FIRST RIDE

 

            The chubby little hand held tight to the security of his father’s strong, calloused one.  Short legs pumped hard to keep up as bright lights beckoned from every direction.  Suddenly before them appeared a most wonderful thing!  Bathed in light, it whirled and danced while the music swirled catching him in its spell.

Horses, elephants, and lions marched by and, just behind them other animals, strange and familiar, rose and fell, appeared, disappeared and reappeared as the music filled his curly head with laughter.  Stock still he stood, unaware of his father’s hand, or his smile.

There were children on the animals!  How did they get there?  How could they climb up so high or catch the animals as they flew so fast?  Then another wonder! The animals began to slow down!  Slower and slower the animals moved until they had stopped completely.  Children were climbing down or being lifted off by their parents.

The little boy took it all in with large dark eyes.  How wonderful it would be to ride up high on a beautiful horse, or that deer that looked like one of Santa’s own.  The father looked down and said something to his son.  Suddenly, the wonderful machine was wonderfully terrible!  All the little boy could see was the great lion with his mouth gaping wide, showing sharp teeth.

“Not yet!” his baby brain cried, but his body said the words by stiffening and throwing both arms around the father’s leg.  The little boy’s father was very wise for a grown-up and he picked up his son and held him in strong arms while they watched the other children clamber up onto the backs of their chosen mounts.  Again the music wrapped its magical ribbons around his heart, and the machine began to move.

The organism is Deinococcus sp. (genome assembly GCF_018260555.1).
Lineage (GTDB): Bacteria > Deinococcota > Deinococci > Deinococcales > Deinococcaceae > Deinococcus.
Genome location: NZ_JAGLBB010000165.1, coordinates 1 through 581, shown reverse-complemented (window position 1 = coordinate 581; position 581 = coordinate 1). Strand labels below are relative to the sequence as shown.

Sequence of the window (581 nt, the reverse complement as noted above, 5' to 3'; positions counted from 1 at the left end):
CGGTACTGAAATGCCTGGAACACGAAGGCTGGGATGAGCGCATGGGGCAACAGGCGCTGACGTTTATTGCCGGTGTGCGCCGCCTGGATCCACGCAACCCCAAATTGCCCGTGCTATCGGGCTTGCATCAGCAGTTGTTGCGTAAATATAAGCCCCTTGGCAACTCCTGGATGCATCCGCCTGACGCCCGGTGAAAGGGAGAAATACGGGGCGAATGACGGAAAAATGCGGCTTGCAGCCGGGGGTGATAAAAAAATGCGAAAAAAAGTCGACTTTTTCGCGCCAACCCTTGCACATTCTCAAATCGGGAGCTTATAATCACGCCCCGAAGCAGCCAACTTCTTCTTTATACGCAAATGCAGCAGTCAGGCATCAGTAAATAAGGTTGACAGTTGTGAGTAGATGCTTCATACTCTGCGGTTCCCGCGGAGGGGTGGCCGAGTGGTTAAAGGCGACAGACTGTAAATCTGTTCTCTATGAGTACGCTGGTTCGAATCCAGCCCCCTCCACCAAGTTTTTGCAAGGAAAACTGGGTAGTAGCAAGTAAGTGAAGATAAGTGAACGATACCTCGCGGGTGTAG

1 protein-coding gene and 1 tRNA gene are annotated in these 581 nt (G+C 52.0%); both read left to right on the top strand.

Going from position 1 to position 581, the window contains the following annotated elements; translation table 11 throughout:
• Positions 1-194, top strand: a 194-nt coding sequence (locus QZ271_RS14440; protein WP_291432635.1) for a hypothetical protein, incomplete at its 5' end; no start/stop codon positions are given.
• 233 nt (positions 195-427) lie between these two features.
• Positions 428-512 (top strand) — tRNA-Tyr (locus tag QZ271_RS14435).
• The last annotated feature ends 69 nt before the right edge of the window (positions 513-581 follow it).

Three times the little boy watched the machine begin and end its circular parade.  He saw the children laugh and wave to everyone.  He saw big people holding little ones so they would not fall off.  He especially watched the lion.  Never once did its mouth close. (Of course, he couldn’t see the other side, so he wasn’t’ exactly sure.) But the boys and girls always looked fine when they came round the bend.

Finally the boy leaned around to his father’s front, looked into his face and pointed.  They stepped into line and his father bought tickets from a man in a shiny red and gold booth.

The horses slowed and stopped.  The little boy’s heart beat hard inside his chest.  His mouth was dry and he held very tightly to his father’s neck.  He knew the big, wise man would not let him get hurt.  They stepped onto the platform.  The boy could feel it rock a little under their weight.  Strange smells wafted by; oil and hot lights, the smell of paint and popcorn.

Before them stood a great black horse.  Its head was tucked tight against its chest and it was covered with bright silver and gold armor.  The saddle was slick and shiny, and a golden pole rose from the front of it.  The father gave him a minute to touch the horse and feel how sturdy it was.  Then he put him on the saddle.  If his father’s big hands had not been firm and strong around his waist, the fear might have overwhelmed the little boy..